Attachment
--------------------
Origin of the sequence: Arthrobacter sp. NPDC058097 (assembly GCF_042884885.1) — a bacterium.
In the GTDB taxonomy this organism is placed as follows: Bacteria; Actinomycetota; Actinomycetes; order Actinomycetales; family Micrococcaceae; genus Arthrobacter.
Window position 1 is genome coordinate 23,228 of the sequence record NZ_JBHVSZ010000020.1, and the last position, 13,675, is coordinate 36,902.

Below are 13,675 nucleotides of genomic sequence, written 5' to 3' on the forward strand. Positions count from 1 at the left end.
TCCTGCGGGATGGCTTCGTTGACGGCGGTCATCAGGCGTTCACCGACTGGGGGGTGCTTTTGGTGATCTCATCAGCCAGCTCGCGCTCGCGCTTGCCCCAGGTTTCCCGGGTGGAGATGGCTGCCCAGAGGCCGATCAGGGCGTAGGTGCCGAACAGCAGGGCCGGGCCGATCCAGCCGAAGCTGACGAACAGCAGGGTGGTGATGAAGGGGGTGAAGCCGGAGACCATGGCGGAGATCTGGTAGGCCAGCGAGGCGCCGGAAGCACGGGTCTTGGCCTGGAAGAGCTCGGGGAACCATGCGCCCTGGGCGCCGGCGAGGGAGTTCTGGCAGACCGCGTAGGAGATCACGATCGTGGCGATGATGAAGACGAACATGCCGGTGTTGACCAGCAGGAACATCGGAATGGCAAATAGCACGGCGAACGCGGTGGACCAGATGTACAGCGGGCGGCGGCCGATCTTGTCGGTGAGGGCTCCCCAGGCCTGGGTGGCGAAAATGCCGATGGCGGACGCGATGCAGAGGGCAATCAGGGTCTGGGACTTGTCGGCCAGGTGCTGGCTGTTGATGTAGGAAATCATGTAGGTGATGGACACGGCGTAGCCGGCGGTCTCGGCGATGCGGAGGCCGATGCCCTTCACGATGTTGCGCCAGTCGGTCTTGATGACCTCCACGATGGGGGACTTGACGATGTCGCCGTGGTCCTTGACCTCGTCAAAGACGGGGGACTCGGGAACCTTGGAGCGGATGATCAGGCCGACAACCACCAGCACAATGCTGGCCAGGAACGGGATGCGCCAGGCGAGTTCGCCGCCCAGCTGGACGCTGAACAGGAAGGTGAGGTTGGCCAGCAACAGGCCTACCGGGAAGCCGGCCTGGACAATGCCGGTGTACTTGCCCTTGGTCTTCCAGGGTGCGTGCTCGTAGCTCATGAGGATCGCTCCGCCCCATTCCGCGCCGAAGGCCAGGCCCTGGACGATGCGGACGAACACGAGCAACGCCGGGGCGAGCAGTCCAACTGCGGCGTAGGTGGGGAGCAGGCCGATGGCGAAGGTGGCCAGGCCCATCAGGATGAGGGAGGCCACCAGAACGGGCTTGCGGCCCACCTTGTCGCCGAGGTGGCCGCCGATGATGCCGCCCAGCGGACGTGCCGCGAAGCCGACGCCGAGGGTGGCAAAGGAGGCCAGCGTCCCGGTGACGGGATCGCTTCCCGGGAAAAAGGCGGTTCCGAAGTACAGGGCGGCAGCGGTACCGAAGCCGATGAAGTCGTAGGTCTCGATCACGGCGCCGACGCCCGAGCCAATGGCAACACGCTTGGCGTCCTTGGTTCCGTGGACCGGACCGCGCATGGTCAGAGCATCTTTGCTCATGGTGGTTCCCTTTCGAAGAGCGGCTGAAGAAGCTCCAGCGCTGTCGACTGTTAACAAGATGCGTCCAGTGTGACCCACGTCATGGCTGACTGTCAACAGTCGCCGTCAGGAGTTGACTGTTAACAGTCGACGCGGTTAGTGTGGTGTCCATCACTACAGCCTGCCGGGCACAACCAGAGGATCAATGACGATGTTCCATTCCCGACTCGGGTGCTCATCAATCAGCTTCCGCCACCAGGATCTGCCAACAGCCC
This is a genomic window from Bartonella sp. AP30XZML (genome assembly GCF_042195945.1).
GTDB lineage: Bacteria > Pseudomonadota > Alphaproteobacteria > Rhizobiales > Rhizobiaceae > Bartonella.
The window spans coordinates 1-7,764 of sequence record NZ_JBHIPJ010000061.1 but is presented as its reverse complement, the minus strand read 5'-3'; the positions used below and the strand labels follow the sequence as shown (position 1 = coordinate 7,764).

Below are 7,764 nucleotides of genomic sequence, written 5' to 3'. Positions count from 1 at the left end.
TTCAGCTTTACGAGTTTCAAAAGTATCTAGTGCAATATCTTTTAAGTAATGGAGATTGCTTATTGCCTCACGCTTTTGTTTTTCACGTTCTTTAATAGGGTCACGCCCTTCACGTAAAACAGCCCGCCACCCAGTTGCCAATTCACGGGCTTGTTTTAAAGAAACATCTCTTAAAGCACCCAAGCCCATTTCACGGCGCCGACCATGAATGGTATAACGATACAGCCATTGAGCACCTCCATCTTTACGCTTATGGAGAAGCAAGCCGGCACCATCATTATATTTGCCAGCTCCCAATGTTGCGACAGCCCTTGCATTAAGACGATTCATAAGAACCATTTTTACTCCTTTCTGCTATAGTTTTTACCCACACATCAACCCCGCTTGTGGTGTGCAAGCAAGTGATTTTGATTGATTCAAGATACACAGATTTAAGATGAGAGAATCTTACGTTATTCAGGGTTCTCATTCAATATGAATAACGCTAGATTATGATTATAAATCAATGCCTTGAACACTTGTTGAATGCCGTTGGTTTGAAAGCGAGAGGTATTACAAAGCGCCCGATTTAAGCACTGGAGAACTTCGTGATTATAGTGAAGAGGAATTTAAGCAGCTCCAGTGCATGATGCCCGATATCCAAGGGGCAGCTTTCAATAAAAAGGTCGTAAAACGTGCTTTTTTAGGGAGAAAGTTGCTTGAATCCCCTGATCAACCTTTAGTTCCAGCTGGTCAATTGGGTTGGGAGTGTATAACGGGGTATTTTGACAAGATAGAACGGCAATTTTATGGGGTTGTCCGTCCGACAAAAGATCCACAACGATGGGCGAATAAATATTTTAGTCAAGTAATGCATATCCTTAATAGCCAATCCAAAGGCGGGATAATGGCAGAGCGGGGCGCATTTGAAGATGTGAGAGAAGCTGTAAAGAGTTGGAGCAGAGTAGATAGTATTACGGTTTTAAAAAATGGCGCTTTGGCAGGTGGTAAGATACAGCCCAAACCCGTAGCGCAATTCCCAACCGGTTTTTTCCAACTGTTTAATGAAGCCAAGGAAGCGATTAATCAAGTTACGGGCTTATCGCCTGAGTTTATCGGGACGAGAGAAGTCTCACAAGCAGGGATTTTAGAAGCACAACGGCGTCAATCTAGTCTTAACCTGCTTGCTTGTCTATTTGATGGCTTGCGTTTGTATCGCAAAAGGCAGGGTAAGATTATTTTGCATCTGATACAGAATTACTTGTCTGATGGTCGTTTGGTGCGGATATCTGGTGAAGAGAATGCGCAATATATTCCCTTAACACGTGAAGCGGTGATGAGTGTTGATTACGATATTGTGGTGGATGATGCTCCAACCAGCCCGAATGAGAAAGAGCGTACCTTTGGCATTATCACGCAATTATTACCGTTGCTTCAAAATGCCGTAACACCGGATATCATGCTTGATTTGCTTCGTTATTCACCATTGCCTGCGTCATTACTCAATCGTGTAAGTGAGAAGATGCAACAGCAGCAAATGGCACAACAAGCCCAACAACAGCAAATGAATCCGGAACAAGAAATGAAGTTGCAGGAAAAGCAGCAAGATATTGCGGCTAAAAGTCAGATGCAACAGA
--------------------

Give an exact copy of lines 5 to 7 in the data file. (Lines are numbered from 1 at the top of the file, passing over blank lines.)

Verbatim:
TCCTGCGGGATGGCTTCGTTGACGGCGGTCATCAGGCGTTCACCGACTGGGGGGTGCTTTTGGTGATCTCATCAGCCAGCTCGCGCTCGCGCTTGCCCCAGGTTTCCCGGGTGGAGATGGCTGCCCAGAGGCCGATCAGGGCGTAGGTGCCGAACAGCAGGGCCGGGCCGATCCAGCCGAAGCTGACGAACAGCAGGGTGGTGATGAAGGGGGTGAAGCCGGAGACCATGGCGGAGATCTGGTAGGCCAGCGAGGCGCCGGAAGCACGGGTCTTGGCCTGGAAGAGCTCGGGGAACCATGCGCCCTGGGCGCCGGCGAGGGAGTTCTGGCAGACCGCGTAGGAGATCACGATCGTGGCGATGATGAAGACGAACATGCCGGTGTTGACCAGCAGGAACATCGGAATGGCAAATAGCACGGCGAACGCGGTGGACCAGATGTACAGCGGGCGGCGGCCGATCTTGTCGGTGAGGGCTCCCCAGGCCTGGGTGGCGAAAATGCCGATGGCGGACGCGATGCAGAGGGCAATCAGGGTCTGGGACTTGTCGGCCAGGTGCTGGCTGTTGATGTAGGAAATCATGTAGGTGATGGACACGGCGTAGCCGGCGGTCTCGGCGATGCGGAGGCCGATGCCCTTCACGATGTTGCGCCAGTCGGTCTTGATGACCTCCACGATGGGGGACTTGACGATGTCGCCGTGGTCCTTGACCTCGTCAAAGACGGGGGACTCGGGAACCTTGGAGCGGATGATCAGGCCGACAACCACCAGCACAATGCTGGCCAGGAACGGGATGCGCCAGGCGAGTTCGCCGCCCAGCTGGACGCTGAACAGGAAGGTGAGGTTGGCCAGCAACAGGCCTACCGGGAAGCCGGCCTGGACAATGCCGGTGTACTTGCCCTTGGTCTTCCAGGGTGCGTGCTCGTAGCTCATGAGGATCGCTCCGCCCCATTCCGCGCCGAAGGCCAGGCCCTGGACGATGCGGACGAACACGAGCAACGCCGGGGCGAGCAGTCCAACTGCGGCGTAGGTGGGGAGCAGGCCGATGGCGAAGGTGGCCAGGCCCATCAGGATGAGGGAGGCCACCAGAACGGGCTTGCGGCCCACCTTGTCGCCGAGGTGGCCGCCGATGATGCCGCCCAGCGGACGTGCCGCGAAGCCGACGCCGAGGGTGGCAAAGGAGGCCAGCGTCCCGGTGACGGGATCGCTTCCCGGGAAAAAGGCGGTTCCGAAGTACAGGGCGGCAGCGGTACCGAAGCCGATGAAGTCGTAGGTCTCGATCACGGCGCCGACGCCCGAGCCAATGGCAACACGCTTGGCGTCCTTGGTTCCGTGGACCGGACCGCGCATGGTCAGAGCATCTTTGCTCATGGTGGTTCCCTTTCGAAGAGCGGCTGAAGAAGCTCCAGCGCTGTCGACTGTTAACAAGATGCGTCCAGTGTGACCCACGTCATGGCTGACTGTCAACAGTCGCCGTCAGGAGTTGACTGTTAACAGTCGACGCGGTTAGTGTGGTGTCCATCACTACAGCCTGCCGGGCACAACCAGAGGATCAATGACGATGTTCCATTCCCGACTCGGGTGCTCATCAATCAGCTTCCGCCACCAGGATCTGCCAACAGCCC
This is a genomic window from Bartonella sp. AP30XZML (genome assembly GCF_042195945.1).
GTDB lineage: Bacteria > Pseudomonadota > Alphaproteobacteria > Rhizobiales > Rhizobiaceae > Bartonella.